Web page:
We can’t do much with the PS4 without a TV, and I’m assuming that you’ll be powering that as well with your car battery. TV’s have a wide range of wattage requirements, but I’m going to go with 75 watts which isn’t too big and it isn’t too small. I’ll be showing the math below, so you can substitute your particular TV’s numbers for a more accurate estimate.

I’m also assuming in this scenario that you’ll be powering your modem and router as well (no guarantee that they’ll work in a power outage, but they might). Together, these will combine to be about 20 watts.

Now, most car batteries are rated with CCA or CA (cold cranking amps/ cranking amps) and not AH (amp hours). However, based on charging times and other data, it can be assumed that a typical car battery will have around a 50AH equivalency. An SUV battery might be around 70AH. I’m just going to stick with 50AH for this example.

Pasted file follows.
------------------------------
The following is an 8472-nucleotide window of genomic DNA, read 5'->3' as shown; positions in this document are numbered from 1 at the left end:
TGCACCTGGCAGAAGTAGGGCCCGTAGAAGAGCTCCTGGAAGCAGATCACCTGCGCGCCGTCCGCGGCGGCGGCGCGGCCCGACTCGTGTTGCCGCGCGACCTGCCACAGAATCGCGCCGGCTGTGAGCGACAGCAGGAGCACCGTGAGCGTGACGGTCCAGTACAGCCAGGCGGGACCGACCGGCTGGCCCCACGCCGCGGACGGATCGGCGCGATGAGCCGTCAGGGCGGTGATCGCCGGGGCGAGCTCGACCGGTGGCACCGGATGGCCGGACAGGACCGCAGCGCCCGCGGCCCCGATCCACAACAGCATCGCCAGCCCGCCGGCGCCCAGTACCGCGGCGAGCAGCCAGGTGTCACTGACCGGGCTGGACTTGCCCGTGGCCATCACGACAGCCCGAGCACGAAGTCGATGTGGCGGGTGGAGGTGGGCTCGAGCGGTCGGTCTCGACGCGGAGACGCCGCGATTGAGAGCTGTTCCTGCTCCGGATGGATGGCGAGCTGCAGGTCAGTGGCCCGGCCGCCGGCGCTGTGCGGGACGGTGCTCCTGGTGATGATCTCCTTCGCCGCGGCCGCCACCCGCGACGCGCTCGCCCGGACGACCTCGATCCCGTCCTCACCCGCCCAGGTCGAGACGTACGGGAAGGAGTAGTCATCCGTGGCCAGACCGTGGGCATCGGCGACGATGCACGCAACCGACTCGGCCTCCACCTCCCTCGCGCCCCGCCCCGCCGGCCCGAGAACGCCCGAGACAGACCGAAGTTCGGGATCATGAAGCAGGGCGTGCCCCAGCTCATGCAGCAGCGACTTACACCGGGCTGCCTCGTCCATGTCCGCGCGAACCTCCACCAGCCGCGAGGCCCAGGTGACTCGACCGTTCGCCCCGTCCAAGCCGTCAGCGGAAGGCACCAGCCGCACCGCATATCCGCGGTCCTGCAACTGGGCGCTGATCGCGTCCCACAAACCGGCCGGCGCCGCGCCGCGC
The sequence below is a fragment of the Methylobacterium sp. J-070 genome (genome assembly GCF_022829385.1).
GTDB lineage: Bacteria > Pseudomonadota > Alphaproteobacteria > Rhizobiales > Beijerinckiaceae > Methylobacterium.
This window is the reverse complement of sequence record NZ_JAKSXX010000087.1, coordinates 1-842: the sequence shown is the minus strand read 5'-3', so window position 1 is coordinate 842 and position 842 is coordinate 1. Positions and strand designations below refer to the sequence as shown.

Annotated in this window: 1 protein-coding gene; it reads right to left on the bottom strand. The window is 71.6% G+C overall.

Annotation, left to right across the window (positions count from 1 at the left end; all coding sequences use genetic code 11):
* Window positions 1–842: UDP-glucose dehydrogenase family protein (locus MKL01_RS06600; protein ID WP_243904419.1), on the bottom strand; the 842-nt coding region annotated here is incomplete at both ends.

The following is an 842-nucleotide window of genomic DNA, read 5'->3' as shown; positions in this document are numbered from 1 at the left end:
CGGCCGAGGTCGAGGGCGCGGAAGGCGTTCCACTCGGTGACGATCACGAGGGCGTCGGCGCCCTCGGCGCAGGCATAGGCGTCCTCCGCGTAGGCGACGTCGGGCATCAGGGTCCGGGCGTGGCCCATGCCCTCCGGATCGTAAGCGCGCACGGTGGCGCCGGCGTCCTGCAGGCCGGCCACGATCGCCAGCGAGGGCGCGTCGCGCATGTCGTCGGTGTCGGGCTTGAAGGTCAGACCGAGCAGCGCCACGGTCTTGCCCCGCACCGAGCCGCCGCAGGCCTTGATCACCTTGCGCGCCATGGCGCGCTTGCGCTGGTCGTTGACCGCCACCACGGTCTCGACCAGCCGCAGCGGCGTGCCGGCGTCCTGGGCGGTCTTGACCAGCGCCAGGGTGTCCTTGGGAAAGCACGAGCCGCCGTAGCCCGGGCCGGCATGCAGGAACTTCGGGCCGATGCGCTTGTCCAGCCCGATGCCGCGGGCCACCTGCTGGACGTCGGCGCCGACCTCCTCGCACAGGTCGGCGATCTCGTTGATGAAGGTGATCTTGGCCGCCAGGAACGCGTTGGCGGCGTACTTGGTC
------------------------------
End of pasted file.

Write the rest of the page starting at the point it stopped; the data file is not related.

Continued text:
We also have to consider the inefficiency factor of your power inverter. Most inverters will have a 10-15% inefficiency rating. I’ll go with 10% to be generous in this example.

Finally, it is best to take into account Peukert’s Law, especially since we will be using a high number of amps relative to the overall AH equivalency of the battery.

Peukert’s Law basically says that a battery is given a rating in a lab when discharged at a certain time and that if you draw less than that amount then you’ll actually get more time out of your battery. Conversely, if you draw more from your battery at a given time than it was rated for, then you will see considerably less time than the advertised rating.

It’s a little confusing, so here’s a quick example. Most deep-cycle, and some car batteries are rated at the 20 hour rate. If you have a 50AH car battery, you should be able use 2.5 amps for 20 hours since 20*2.5=50. According to Peukert, if you only use 1 amp you should actually get more than the 50AH that it was rated for, maybe 60 hours or so. Conversely, if you were to use 20 amps, you might might only get 1.5 hours.

The Math for Running a PS4 from Your Car Battery (without the engine running)